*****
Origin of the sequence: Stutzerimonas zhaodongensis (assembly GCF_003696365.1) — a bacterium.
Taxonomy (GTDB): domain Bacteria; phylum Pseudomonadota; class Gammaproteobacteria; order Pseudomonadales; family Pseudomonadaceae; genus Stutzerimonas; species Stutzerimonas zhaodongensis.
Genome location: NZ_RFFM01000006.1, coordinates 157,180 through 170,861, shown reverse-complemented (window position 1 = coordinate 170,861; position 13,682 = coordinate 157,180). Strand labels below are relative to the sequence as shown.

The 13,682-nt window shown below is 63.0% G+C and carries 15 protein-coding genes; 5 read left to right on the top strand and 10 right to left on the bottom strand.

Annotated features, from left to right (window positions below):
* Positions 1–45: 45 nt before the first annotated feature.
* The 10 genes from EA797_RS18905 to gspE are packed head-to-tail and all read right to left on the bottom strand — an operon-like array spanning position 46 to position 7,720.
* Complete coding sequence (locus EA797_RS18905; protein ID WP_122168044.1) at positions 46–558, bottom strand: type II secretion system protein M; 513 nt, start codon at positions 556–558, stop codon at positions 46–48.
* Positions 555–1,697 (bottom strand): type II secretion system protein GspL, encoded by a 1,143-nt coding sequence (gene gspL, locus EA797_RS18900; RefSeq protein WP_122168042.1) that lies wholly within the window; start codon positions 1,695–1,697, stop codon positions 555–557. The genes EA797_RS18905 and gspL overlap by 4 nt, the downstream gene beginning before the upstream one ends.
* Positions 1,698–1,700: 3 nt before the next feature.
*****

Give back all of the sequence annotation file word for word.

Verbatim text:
Origin of the sequence: Stutzerimonas zhaodongensis (assembly GCF_003696365.1) — a bacterium.
Taxonomy (GTDB): domain Bacteria; phylum Pseudomonadota; class Gammaproteobacteria; order Pseudomonadales; family Pseudomonadaceae; genus Stutzerimonas; species Stutzerimonas zhaodongensis.
Genome location: NZ_RFFM01000006.1, coordinates 157,180 through 170,861, shown reverse-complemented (window position 1 = coordinate 170,861; position 13,682 = coordinate 157,180). Strand labels below are relative to the sequence as shown.

The 13,682-nt window shown below is 63.0% G+C and carries 15 protein-coding genes; 5 read left to right on the top strand and 10 right to left on the bottom strand.

Annotated features, from left to right (window positions below):
* Positions 1–45: 45 nt before the first annotated feature.
* The 10 genes from EA797_RS18905 to gspE are packed head-to-tail and all read right to left on the bottom strand — an operon-like array spanning position 46 to position 7,720.
* Complete coding sequence (locus EA797_RS18905; protein ID WP_122168044.1) at positions 46–558, bottom strand: type II secretion system protein M; 513 nt, start codon at positions 556–558, stop codon at positions 46–48.
* Positions 555–1,697 (bottom strand): type II secretion system protein GspL, encoded by a 1,143-nt coding sequence (gene gspL, locus EA797_RS18900; RefSeq protein WP_122168042.1) that lies wholly within the window; start codon positions 1,695–1,697, stop codon positions 555–557. The genes EA797_RS18905 and gspL overlap by 4 nt, the downstream gene beginning before the upstream one ends.
* Positions 1,698–1,700: 3 nt before the next feature.